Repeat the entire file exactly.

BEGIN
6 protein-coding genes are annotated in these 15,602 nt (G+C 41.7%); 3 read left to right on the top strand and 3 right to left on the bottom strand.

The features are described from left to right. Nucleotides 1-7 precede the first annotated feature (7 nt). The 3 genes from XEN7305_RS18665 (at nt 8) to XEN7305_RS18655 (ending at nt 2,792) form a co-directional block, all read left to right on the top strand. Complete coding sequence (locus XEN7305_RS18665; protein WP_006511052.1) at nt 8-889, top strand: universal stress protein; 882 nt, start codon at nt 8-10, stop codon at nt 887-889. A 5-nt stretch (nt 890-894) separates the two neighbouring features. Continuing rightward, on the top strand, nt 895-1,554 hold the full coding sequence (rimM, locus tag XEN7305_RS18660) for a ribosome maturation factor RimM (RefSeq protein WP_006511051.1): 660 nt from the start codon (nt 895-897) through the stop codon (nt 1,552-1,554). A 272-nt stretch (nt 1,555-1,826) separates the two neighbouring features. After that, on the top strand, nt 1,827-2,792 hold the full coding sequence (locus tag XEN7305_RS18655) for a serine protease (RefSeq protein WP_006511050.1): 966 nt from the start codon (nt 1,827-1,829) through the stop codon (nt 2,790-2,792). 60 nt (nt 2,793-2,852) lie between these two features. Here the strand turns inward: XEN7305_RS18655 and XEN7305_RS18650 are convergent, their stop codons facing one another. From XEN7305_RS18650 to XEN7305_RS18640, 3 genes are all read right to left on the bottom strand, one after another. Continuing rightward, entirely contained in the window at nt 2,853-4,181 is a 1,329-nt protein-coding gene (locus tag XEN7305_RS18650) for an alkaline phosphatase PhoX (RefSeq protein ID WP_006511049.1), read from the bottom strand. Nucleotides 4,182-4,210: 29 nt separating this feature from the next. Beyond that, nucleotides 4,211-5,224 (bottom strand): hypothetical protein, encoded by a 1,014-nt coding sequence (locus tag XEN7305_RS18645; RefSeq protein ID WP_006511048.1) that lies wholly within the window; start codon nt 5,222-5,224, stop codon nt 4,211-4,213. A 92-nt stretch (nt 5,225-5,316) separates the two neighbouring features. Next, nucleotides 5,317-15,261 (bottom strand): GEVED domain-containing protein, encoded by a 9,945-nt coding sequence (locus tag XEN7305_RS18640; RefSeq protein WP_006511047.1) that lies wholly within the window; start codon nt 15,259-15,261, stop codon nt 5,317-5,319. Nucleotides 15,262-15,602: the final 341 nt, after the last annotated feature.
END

6 protein-coding genes are annotated in these 15,602 nt (G+C 41.7%); 3 read left to right on the top strand and 3 right to left on the bottom strand.

The features are described from left to right. Nucleotides 1-7 precede the first annotated feature (7 nt). The 3 genes from XEN7305_RS18665 (at nt 8) to XEN7305_RS18655 (ending at nt 2,792) form a co-directional block, all read left to right on the top strand. Complete coding sequence (locus XEN7305_RS18665; protein WP_006511052.1) at nt 8-889, top strand: universal stress protein; 882 nt, start codon at nt 8-10, stop codon at nt 887-889. A 5-nt stretch (nt 890-894) separates the two neighbouring features. Continuing rightward, on the top strand, nt 895-1,554 hold the full coding sequence (rimM, locus tag XEN7305_RS18660) for a ribosome maturation factor RimM (RefSeq protein WP_006511051.1): 660 nt from the start codon (nt 895-897) through the stop codon (nt 1,552-1,554). A 272-nt stretch (nt 1,555-1,826) separates the two neighbouring features. After that, on the top strand, nt 1,827-2,792 hold the full coding sequence (locus tag XEN7305_RS18655) for a serine protease (RefSeq protein WP_006511050.1): 966 nt from the start codon (nt 1,827-1,829) through the stop codon (nt 2,790-2,792). 60 nt (nt 2,793-2,852) lie between these two features. Here the strand turns inward: XEN7305_RS18655 and XEN7305_RS18650 are convergent, their stop codons facing one another. From XEN7305_RS18650 to XEN7305_RS18640, 3 genes are all read right to left on the bottom strand, one after another. Continuing rightward, entirely contained in the window at nt 2,853-4,181 is a 1,329-nt protein-coding gene (locus tag XEN7305_RS18650) for an alkaline phosphatase PhoX (RefSeq protein ID WP_006511049.1), read from the bottom strand. Nucleotides 4,182-4,210: 29 nt separating this feature from the next. Beyond that, nucleotides 4,211-5,224 (bottom strand): hypothetical protein, encoded by a 1,014-nt coding sequence (locus tag XEN7305_RS18645; RefSeq protein ID WP_006511048.1) that lies wholly within the window; start codon nt 5,222-5,224, stop codon nt 4,211-4,213. A 92-nt stretch (nt 5,225-5,316) separates the two neighbouring features. Next, nucleotides 5,317-15,261 (bottom strand): GEVED domain-containing protein, encoded by a 9,945-nt coding sequence (locus tag XEN7305_RS18640; RefSeq protein WP_006511047.1) that lies wholly within the window; start codon nt 15,259-15,261, stop codon nt 5,317-5,319. Nucleotides 15,262-15,602: the final 341 nt, after the last annotated feature.